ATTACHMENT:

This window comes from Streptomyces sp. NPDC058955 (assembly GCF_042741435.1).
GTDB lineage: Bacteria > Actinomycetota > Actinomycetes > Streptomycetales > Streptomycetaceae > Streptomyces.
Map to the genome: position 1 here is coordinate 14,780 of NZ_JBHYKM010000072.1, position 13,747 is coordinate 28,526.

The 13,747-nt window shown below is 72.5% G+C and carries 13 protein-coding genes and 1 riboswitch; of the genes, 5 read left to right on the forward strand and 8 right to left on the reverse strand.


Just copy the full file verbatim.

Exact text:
This window comes from Streptomyces sp. NPDC058955 (assembly GCF_042741435.1).
GTDB lineage: Bacteria > Actinomycetota > Actinomycetes > Streptomycetales > Streptomycetaceae > Streptomyces.
Map to the genome: position 1 here is coordinate 14,780 of NZ_JBHYKM010000072.1, position 13,747 is coordinate 28,526.

The 13,747-nt window shown below is 72.5% G+C and carries 13 protein-coding genes and 1 riboswitch; of the genes, 5 read left to right on the forward strand and 8 right to left on the reverse strand.